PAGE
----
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The Prevalence of Porn

Micah Watson, Assistant Professor of Political Science & Director, Center for Religion and Politics
May 7, 2010

It caught the corner of my eye as I left the gas station. It was that regrettably familiar symbol that Hugh Hefner had been making famous since founding his magazine in 1953. No, I hadn’t noticed a magazine rack with brown paper covers behind the cash register. What jumped out to me was the Playboy bunny icon plastered all over a high-energy drink next to the other brands like Monster and Full Throttle.
 
This was an odd thing to see. Perhaps it’s my old-fashioned upbringing, but the connection between the magazine and the ginseng and caffeine-soaked energy drink is not obvious. More importantly, however, the unabashed presence of a mainstream grocery product hawked by a company that has made its name selling pictures of naked women is a small but significant sign that the pornification of our culture continues as a rapid pace. The observer of cultural mores will ask two questions about this. One, is it true that pornography has become increasingly mainstream in our culture, and two, is that such a bad thing?
 
One need not merely look at the newest energy drink. Consider the change that has occurred over just one generation with regard to porn.  As a young teenager in the mid-1980s, the only sure way to get my hands on one of Hefner’s magazines was to actually go into a store, look a cashier in the eye, and pay for it. Regardless of any moral considerations, the sheer embarrassment of that prospect kept me on the straight and narrow.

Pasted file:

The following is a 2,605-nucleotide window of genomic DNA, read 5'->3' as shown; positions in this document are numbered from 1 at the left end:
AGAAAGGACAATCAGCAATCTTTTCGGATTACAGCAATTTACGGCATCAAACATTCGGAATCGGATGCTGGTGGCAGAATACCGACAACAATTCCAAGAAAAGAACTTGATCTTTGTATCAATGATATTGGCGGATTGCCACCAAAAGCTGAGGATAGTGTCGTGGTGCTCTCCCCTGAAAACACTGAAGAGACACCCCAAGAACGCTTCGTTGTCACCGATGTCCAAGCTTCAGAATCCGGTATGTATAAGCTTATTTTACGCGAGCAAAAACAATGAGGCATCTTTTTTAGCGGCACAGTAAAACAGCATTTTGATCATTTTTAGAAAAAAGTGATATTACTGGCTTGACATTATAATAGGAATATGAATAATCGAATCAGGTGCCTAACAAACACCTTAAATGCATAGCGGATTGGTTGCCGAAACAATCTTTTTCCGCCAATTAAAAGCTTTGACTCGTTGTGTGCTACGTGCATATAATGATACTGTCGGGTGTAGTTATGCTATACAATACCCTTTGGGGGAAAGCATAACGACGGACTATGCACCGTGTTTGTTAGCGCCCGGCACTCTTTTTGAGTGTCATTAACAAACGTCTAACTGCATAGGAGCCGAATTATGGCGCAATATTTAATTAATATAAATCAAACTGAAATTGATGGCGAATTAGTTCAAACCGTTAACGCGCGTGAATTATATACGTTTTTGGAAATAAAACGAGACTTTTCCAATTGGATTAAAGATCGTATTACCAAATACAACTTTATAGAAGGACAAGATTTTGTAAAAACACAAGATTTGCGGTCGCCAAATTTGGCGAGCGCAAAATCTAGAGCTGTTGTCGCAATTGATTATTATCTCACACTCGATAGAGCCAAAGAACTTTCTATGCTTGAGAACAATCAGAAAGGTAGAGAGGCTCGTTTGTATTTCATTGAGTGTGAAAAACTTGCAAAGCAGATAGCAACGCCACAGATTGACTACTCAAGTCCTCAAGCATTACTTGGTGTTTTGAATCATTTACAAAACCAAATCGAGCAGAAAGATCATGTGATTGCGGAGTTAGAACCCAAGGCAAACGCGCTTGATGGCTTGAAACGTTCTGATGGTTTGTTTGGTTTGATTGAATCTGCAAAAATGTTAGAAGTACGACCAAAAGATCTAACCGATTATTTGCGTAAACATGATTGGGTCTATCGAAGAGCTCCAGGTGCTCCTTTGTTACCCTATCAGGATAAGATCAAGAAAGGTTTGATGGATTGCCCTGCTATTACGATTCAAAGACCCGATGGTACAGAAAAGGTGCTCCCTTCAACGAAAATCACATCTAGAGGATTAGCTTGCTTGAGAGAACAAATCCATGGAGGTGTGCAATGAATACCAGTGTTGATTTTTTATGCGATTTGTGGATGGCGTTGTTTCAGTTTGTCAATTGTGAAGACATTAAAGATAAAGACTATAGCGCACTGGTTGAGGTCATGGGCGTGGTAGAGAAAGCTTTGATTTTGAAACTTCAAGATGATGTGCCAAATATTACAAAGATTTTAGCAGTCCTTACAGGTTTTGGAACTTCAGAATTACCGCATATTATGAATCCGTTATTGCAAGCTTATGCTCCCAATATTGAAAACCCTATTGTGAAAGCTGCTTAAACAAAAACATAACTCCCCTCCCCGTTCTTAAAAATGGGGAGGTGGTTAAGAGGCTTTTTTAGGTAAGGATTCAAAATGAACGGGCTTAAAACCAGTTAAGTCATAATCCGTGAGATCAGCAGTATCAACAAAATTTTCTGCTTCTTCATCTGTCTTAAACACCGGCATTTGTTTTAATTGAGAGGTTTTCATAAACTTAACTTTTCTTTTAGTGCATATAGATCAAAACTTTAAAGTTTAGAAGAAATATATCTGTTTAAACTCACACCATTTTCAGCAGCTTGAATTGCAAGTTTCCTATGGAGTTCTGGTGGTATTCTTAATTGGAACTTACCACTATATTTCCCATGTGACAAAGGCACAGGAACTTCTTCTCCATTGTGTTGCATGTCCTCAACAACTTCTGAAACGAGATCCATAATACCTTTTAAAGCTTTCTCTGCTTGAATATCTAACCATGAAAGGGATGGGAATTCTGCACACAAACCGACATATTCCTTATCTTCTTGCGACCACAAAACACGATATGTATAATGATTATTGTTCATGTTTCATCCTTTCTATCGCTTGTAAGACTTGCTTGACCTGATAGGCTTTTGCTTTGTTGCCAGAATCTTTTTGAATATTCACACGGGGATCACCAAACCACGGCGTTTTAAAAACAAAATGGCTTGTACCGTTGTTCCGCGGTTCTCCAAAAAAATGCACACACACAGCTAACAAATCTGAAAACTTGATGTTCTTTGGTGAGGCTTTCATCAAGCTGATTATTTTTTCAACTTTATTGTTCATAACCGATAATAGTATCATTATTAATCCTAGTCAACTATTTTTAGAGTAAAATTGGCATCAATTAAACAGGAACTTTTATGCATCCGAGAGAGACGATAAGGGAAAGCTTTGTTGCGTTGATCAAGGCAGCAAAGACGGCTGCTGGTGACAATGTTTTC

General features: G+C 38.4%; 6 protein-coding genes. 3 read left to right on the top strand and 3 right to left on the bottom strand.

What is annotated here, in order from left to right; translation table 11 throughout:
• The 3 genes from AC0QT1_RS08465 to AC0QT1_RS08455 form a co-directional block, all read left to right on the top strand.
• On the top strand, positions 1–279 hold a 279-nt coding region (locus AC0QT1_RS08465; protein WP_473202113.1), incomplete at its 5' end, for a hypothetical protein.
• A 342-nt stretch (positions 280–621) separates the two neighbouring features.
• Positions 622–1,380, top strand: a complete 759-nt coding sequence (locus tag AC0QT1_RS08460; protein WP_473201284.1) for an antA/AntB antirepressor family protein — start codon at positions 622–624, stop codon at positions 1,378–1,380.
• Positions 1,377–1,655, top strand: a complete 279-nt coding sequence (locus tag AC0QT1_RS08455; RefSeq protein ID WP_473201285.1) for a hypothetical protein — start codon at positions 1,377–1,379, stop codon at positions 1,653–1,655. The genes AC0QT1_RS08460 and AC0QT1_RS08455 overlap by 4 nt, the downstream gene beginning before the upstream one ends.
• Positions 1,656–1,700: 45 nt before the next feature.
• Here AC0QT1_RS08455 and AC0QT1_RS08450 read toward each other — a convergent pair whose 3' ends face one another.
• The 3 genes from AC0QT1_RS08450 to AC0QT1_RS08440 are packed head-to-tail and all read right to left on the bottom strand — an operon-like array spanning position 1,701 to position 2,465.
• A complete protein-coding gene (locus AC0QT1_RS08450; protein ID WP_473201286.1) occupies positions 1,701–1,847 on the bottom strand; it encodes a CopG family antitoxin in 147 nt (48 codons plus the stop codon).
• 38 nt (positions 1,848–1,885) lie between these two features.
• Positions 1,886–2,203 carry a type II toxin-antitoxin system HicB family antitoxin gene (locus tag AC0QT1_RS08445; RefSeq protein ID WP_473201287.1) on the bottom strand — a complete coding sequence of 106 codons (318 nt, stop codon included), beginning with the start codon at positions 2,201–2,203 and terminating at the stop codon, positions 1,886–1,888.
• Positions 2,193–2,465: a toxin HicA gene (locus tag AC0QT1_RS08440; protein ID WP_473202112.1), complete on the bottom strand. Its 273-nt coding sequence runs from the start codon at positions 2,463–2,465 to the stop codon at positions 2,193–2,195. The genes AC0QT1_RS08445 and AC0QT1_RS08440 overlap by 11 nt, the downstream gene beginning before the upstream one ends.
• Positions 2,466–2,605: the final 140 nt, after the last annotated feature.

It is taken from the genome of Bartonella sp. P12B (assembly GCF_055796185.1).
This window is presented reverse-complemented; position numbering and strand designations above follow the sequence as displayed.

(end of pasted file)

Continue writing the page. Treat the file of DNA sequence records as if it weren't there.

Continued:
Consider the situation today facing the adolescent male. The advent of the internet has made entry into the most extreme and explicit forms of pornography as easy as a click away. While there have always been “adult material”, anecdotal and social scientific evidence demonstrate a quantitative shift in the volume of pornography produced and consumed and a qualitative change in the “hard-core” and extreme offerings that by comparison make Playboy appear almost Victorian.
 
But so what? Isn’t concern about pornography so much moral preening and masked sexual repression? Boys will be boys, right? And why is it a matter of public concern in the first place?
 
The answer is that if pornography shapes people in private, then it will by extension shape the sort of culture that we all share. The debate about pornography’s effects on men, women, and children has recently been joined by a new report sponsored by the Witherspoon Institute in Princeton. This report,[1] authored by accomplished experts in the fields of psychiatry, sociology, law, neurophysiology, and philosophy, uses the tools of social science to measure pornography’s harms. The report is a valuable contribution because it complements in a measurable way what had been mainly religious, moral, and feminist arguments against pornography.
 
The simplest explanation of the attraction of pornography also reveals the moral case against it. Men—and pornography is almost entirely consumed by men—are attracted to pornography because it offers them a make-believe world that seems to fulfill an impossible desire. Consider a calendar full of vintage and classic cars. Most men realize they will never own a vintage 1967 Corvette Stingray, but it sure would be nice to drive one for a day or two, wouldn’t it? In the same vein, most men realize they will not marry or “know” the women portrayed, or better, manufactured, in the sex industry. But it sure would be nice to pretend . . .
 
And thus the secret of the attraction of pornography betrays what is morally repugnant about it. For it is one thing to yearn for the enjoyment of a car given that a car is a manufactured thing designed to be used. It is quite another to lust after the use of another human being. Women are not cars, not objects designed for the mere use of men. It is beneath their dignity as human beings to treat them as such, and beneath the dignity of men as human beings to do so. The culture that rejects these truths, if the Witherspoon report is accurate, will not have long to wait before it produces the bitter public fruit of purportedly private behavior.


 

This op ed originally appeared in the May 7 edition of the Jackson Sun


[1] http://www.socialcostsofpornography.org/